BAGHDAD: Gunmen Tuesday tried to take over a small Sunni town in Iraq’s west, sparking battles that left 11 people including six attackers dead, an official said.
The assault on Aana, some 330 kilometers northwest of Baghdad on the road to the Syrian border, comes amid a surge in attacks by Sunni militants building on rising sectarian tensions. The province, Anbar, has been an epicenter of protests by Sunnis against what they consider to be second-class treatment by the Shiite-led government.
Waqas Adnan, mayor of Aana, said that the assault on the town started at dawn when a car bomb exploded near the town’s police station. The mayor said that about 30 gunmen attacked and seized his house.
He added that his brother died in the two hours of fighting that ensued, as well as four policemen and six attackers.
Adnan, who was unharmed, said that bombs were planted in his house by the insurgents, but they did not explode. Army reinforcements were sent to the town following the clashes.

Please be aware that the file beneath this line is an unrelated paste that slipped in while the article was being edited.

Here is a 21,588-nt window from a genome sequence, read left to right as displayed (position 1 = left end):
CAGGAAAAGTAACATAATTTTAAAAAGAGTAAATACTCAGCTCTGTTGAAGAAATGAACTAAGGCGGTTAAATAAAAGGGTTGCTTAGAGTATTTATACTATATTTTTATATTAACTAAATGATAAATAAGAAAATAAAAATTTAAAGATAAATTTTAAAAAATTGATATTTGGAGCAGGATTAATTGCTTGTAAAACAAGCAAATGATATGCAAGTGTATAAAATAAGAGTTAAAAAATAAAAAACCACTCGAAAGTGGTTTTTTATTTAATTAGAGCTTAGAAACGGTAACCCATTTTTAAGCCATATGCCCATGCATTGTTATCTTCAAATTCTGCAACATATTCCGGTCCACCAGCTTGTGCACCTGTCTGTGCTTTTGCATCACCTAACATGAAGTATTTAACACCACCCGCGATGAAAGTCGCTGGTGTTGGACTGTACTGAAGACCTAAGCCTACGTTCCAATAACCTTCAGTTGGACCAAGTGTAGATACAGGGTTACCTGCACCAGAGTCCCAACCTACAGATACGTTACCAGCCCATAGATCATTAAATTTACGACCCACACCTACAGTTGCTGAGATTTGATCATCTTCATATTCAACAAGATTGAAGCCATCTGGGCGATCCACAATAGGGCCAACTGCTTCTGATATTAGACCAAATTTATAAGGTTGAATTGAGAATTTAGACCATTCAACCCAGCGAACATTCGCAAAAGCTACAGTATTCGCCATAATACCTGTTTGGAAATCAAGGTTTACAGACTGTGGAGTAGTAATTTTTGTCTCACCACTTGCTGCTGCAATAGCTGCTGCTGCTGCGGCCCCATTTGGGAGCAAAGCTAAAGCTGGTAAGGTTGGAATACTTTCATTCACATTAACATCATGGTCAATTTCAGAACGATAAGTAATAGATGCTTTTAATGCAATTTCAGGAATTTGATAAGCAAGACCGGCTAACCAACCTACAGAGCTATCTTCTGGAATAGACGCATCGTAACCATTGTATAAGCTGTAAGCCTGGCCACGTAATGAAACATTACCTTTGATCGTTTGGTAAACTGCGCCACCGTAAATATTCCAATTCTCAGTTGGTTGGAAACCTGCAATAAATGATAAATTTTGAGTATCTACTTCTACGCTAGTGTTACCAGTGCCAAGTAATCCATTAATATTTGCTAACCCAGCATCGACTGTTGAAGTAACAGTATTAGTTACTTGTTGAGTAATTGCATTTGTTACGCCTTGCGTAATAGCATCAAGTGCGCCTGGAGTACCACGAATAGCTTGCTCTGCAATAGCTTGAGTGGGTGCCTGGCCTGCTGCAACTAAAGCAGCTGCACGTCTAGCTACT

In other violence Tuesday, soldiers battled militants in the Hamreen area north of Baghdad, killing four, while two soldiers were killed and nine wounded, officers said.
A helicopter pilot was wounded by gunfire in the operation, during which two militants were arrested and weapons seized, army Staff Lieutenant General Abdul-Amir al-Zaidi said.
Two officers said a helicopter had been shot down, but Zaidi insisted it was able to return to base.
Attacks in Nineveh province in Iraq’s north also killed three people, while violence in Babil province, south of Baghdad, killed two.